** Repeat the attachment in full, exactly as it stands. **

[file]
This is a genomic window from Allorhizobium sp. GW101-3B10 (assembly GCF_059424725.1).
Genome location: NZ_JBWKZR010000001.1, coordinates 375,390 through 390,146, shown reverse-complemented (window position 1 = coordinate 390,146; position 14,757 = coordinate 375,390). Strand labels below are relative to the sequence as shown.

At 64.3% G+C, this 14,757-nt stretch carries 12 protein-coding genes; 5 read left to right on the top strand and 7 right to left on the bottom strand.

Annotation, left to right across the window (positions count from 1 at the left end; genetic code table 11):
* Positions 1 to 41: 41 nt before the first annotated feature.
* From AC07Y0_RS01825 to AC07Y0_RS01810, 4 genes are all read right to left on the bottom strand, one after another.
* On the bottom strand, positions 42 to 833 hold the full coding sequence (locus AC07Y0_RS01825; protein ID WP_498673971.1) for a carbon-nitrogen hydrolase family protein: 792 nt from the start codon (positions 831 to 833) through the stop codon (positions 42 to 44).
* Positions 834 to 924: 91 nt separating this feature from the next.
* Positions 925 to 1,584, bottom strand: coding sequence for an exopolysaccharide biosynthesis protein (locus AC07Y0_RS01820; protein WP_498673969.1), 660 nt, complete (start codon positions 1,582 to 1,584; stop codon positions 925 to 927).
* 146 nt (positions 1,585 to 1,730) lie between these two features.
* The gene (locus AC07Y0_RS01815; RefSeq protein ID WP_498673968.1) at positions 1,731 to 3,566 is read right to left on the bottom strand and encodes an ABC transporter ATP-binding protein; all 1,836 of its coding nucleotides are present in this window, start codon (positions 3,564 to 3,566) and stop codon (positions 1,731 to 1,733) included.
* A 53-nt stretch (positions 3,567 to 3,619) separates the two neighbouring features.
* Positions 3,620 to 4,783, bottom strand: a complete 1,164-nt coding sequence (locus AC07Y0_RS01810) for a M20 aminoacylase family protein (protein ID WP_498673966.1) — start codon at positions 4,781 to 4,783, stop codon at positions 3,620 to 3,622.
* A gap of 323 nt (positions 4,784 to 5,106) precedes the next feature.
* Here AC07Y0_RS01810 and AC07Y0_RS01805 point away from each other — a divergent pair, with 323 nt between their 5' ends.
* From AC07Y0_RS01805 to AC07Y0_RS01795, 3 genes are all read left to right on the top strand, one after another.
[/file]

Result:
This is a genomic window from Allorhizobium sp. GW101-3B10 (assembly GCF_059424725.1).
Genome location: NZ_JBWKZR010000001.1, coordinates 375,390 through 390,146, shown reverse-complemented (window position 1 = coordinate 390,146; position 14,757 = coordinate 375,390). Strand labels below are relative to the sequence as shown.

At 64.3% G+C, this 14,757-nt stretch carries 12 protein-coding genes; 5 read left to right on the top strand and 7 right to left on the bottom strand.

Annotation, left to right across the window (positions count from 1 at the left end; genetic code table 11):
* Positions 1 to 41: 41 nt before the first annotated feature.
* From AC07Y0_RS01825 to AC07Y0_RS01810, 4 genes are all read right to left on the bottom strand, one after another.
* On the bottom strand, positions 42 to 833 hold the full coding sequence (locus AC07Y0_RS01825; protein ID WP_498673971.1) for a carbon-nitrogen hydrolase family protein: 792 nt from the start codon (positions 831 to 833) through the stop codon (positions 42 to 44).
* Positions 834 to 924: 91 nt separating this feature from the next.
* Positions 925 to 1,584, bottom strand: coding sequence for an exopolysaccharide biosynthesis protein (locus AC07Y0_RS01820; protein WP_498673969.1), 660 nt, complete (start codon positions 1,582 to 1,584; stop codon positions 925 to 927).
* 146 nt (positions 1,585 to 1,730) lie between these two features.
* The gene (locus AC07Y0_RS01815; RefSeq protein ID WP_498673968.1) at positions 1,731 to 3,566 is read right to left on the bottom strand and encodes an ABC transporter ATP-binding protein; all 1,836 of its coding nucleotides are present in this window, start codon (positions 3,564 to 3,566) and stop codon (positions 1,731 to 1,733) included.
* A 53-nt stretch (positions 3,567 to 3,619) separates the two neighbouring features.
* Positions 3,620 to 4,783, bottom strand: a complete 1,164-nt coding sequence (locus AC07Y0_RS01810) for a M20 aminoacylase family protein (protein ID WP_498673966.1) — start codon at positions 4,781 to 4,783, stop codon at positions 3,620 to 3,622.
* A gap of 323 nt (positions 4,784 to 5,106) precedes the next feature.
* Here AC07Y0_RS01810 and AC07Y0_RS01805 point away from each other — a divergent pair, with 323 nt between their 5' ends.
* From AC07Y0_RS01805 to AC07Y0_RS01795, 3 genes are all read left to right on the top strand, one after another.